As things stand, however, those provisions go wider than intended because they apply to all passported firms, whether or not they are covered by directive requirements. That could lead to gaps in the protection provided by the compensation scheme, particularly in the area of insurance, where there is no requirement on other member states to put in place their own compensation arrangements. I can tell noble Lords that, in fact, there are some member states that have no such protection for insurance policyholders. That is why the existing arrangements under the Policyholder Protection Acts require incoming firms to participate in the UK scheme. These amendments will allow such protection to continue under the new compensation scheme.

The amendments to Clauses 208 and 209 will allow the Treasury to prescribe which passported firms are given a choice whether to join the scheme. The effect of the changes proposed will be to enable the Treasury to require all passported firms not covered by EC directives to join the scheme in the same way that UK firms will be required to join. The amendments allow the Treasury to deal with this matter in regulations because the requirements imposed by EC directives may change over time. It is therefore necessary to ensure that the Bill allows sufficient flexibility for detailed changes to be made in order to ensure that we continue to fulfil our obligation under EC law.

The amendment to Clause 219 is consequential on these changes to Clauses 208 and 209. Clause 219 enables the scheme manager to inspect certain documents held by the Official Receiver. The amendment to Clause 219 enables the Treasury to prescribe the extent to which that provision applies to EEA firms.

As part of this group of amendments, the noble Lord, Lord Hunt of Wirral, has tabled an amendment. Perhaps he will forgive me if I speak to it at this stage.

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When we considered Part XV on Report, the noble Lord raised a technical concern about what is now Clause 210(1) in connection with reinsurance. My noble friend asked his officials to pursue this point with the Association of British Insurers and the FSA in the run-up to today's deliberations. We have also had a constructive exchange with the noble Lord opposite on this matter.

The upshot of those discussions is that the Treasury now agrees that there could be circumstances in which the scheme might wish to pay compensation to insurance company policyholders. That would bring Clause 210 into play. It is therefore desirable to amend the Bill to make clear that the assignment of a policyholder's rights to the scheme manager is not intended to cast doubt on the ability of insurance companies to claim under relevant reinsurance contracts. The noble Lord's amendment would have that effect. For the second time today, already, the Government are happy to accept his amendment.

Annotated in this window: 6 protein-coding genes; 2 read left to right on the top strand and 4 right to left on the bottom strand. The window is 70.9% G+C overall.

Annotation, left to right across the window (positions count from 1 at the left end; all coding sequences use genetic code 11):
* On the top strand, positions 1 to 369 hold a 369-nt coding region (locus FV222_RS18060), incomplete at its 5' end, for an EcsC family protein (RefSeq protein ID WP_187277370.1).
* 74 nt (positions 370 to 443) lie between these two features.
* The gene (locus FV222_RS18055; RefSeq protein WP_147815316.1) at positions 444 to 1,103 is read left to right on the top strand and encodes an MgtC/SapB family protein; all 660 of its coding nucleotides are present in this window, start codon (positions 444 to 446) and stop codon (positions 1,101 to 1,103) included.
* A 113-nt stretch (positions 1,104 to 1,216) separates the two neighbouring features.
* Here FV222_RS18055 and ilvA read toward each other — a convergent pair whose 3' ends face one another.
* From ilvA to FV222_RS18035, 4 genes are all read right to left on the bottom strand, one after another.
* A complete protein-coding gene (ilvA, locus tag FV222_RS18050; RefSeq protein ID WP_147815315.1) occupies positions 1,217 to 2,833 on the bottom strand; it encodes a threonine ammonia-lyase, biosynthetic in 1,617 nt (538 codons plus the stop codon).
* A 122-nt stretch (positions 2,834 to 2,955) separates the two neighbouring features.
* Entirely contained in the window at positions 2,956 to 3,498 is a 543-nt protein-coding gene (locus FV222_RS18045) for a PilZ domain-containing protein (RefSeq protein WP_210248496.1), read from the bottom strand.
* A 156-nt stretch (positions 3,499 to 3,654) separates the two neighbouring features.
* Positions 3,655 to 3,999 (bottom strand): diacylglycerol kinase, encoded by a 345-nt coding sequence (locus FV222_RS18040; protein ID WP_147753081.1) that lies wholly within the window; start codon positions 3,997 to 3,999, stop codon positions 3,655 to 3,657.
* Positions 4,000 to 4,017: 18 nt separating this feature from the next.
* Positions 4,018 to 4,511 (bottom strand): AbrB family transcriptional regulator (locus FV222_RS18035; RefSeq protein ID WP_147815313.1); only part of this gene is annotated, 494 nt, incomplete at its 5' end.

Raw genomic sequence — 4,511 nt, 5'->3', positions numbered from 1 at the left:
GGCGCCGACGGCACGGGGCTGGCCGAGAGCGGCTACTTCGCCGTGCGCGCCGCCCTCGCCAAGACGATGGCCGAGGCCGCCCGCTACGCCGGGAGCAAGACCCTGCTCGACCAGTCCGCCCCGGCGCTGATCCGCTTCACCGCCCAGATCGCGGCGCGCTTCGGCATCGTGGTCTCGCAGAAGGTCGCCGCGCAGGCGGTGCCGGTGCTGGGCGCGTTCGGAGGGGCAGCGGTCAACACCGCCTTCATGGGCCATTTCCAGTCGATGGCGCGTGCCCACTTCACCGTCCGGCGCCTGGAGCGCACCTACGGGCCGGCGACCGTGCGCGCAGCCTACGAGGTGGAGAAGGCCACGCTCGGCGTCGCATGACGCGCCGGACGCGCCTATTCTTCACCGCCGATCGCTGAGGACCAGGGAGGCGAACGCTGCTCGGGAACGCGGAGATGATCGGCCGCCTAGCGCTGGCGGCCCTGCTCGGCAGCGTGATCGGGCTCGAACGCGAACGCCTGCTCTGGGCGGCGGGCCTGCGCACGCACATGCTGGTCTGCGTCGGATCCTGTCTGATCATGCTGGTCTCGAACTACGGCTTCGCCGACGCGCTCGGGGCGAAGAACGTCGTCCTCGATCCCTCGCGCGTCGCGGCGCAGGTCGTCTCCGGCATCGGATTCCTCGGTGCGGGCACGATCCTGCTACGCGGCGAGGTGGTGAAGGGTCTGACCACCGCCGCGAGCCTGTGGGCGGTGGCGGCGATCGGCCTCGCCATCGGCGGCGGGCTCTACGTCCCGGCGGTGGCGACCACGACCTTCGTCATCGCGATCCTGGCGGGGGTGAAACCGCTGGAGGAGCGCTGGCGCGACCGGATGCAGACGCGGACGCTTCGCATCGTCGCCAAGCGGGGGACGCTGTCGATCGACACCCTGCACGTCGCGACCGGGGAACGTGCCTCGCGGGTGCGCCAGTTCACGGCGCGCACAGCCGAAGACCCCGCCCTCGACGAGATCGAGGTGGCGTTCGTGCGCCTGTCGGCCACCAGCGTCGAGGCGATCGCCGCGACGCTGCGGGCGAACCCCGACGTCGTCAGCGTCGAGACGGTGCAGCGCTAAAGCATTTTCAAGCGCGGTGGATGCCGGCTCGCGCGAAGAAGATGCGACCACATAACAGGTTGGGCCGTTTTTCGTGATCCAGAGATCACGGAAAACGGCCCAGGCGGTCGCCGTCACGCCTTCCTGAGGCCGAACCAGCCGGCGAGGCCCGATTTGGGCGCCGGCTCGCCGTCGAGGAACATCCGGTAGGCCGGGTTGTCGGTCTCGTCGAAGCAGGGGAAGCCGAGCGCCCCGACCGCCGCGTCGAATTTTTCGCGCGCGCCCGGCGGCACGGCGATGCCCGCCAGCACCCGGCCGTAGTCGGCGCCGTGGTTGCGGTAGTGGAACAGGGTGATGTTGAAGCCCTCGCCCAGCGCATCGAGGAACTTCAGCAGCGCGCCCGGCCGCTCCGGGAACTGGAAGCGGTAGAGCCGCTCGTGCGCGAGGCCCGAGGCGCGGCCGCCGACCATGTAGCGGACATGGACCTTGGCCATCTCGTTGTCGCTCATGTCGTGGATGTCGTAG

Lord Hunt of Wirral: My Lords, I thank the Minister for his generous words and for acknowledging the importance of the point I was able to make on behalf of the Association of British Insurers. I am grateful to him for having removed the necessity for my making any speech at all by indicating in advance that he is willing to accept my amendment, which I shall move at the appropriate moment.

On Question, amendment agreed to.

Clause 209 [General]:

Lord Bach moved Amendment No. 73:

    Page 112, line 20, after ("3") insert (", and

(b) falls within a prescribed category,").

On Question, amendment agreed to.

Clause 210 [Rights of the scheme in relevant person's insolvency.]:

Lord Hunt of Wirral moved Amendment No. 74:

    Page 112, leave out lines 35 to 37 and insert--

("( ) as to the effect of a payment of compensation under the scheme in relation to rights or obligations arising out of the claim against a relevant person in respect of which the payment was made;").

On Question, amendment agreed to.

Clause 211 [Continuity of long-term insurance policies]:

Lord McIntosh of Haringey moved Amendments Nos. 75 and 76:

    Page 113, line 34, leave out ("carry on long-term insurance business") and insert ("have permission to effect or carry out contracts of long-term insurance").

    Page 113, line 39, leave out from first ("of") to ("to") in line 40 and insert ("a relevant long-term insurer's business so far as it consists of the carrying out of contracts of long-term insurance, or of any part of that business,").

On Question, amendments agreed to.

18 May 2000 : Column 428

Clause 212 [Insurers in financial difficulties]: